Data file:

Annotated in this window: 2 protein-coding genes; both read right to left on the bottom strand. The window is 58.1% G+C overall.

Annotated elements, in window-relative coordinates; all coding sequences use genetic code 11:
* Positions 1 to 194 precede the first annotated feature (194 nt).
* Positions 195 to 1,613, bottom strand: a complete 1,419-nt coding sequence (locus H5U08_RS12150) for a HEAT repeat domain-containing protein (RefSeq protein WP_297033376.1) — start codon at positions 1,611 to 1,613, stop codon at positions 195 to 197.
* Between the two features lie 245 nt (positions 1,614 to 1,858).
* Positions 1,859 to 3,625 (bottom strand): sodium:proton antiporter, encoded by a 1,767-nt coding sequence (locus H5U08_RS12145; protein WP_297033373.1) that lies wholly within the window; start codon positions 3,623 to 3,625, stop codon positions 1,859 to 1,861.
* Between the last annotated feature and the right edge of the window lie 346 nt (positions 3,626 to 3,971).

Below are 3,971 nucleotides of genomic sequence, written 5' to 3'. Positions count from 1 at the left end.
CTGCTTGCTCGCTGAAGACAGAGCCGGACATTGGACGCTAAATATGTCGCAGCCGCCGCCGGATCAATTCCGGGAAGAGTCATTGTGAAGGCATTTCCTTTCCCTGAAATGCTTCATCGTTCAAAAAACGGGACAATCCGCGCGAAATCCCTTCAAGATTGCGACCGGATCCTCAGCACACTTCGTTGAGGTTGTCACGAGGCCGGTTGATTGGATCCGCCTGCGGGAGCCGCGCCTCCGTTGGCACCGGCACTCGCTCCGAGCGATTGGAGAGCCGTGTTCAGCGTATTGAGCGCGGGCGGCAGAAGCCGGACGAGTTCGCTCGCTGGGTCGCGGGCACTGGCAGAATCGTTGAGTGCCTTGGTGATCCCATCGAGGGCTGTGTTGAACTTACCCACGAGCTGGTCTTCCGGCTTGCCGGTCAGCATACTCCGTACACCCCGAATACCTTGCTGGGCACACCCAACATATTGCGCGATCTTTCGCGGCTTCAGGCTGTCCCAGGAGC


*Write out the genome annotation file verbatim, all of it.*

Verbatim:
Annotated in this window: 2 protein-coding genes; both read right to left on the bottom strand. The window is 58.1% G+C overall.

Annotated elements, in window-relative coordinates; all coding sequences use genetic code 11:
* Positions 1 to 194 precede the first annotated feature (194 nt).
* Positions 195 to 1,613, bottom strand: a complete 1,419-nt coding sequence (locus H5U08_RS12150) for a HEAT repeat domain-containing protein (RefSeq protein WP_297033376.1) — start codon at positions 1,611 to 1,613, stop codon at positions 195 to 197.
* Between the two features lie 245 nt (positions 1,614 to 1,858).
* Positions 1,859 to 3,625 (bottom strand): sodium:proton antiporter, encoded by a 1,767-nt coding sequence (locus H5U08_RS12145; protein WP_297033373.1) that lies wholly within the window; start codon positions 3,623 to 3,625, stop codon positions 1,859 to 1,861.
* Between the last annotated feature and the right edge of the window lie 346 nt (positions 3,626 to 3,971).

Below are 3,971 nucleotides of genomic sequence, written 5' to 3'. Positions count from 1 at the left end.
CTGCTTGCTCGCTGAAGACAGAGCCGGACATTGGACGCTAAATATGTCGCAGCCGCCGCCGGATCAATTCCGGGAAGAGTCATTGTGAAGGCATTTCCTTTCCCTGAAATGCTTCATCGTTCAAAAAACGGGACAATCCGCGCGAAATCCCTTCAAGATTGCGACCGGATCCTCAGCACACTTCGTTGAGGTTGTCACGAGGCCGGTTGATTGGATCCGCCTGCGGGAGCCGCGCCTCCGTTGGCACCGGCACTCGCTCCGAGCGATTGGAGAGCCGTGTTCAGCGTATTGAGCGCGGGCGGCAGAAGCCGGACGAGTTCGCTCGCTGGGTCGCGGGCACTGGCAGAATCGTTGAGTGCCTTGGTGATCCCATCGAGGGCTGTGTTGAACTTACCCACGAGCTGGTCTTCCGGCTTGCCGGTCAGCATACTCCGTACACCCCGAATACCTTGCTGGGCACACCCAACATATTGCGCGATCTTTCGCGGCTTCAGGCTGTCCCAGGAGC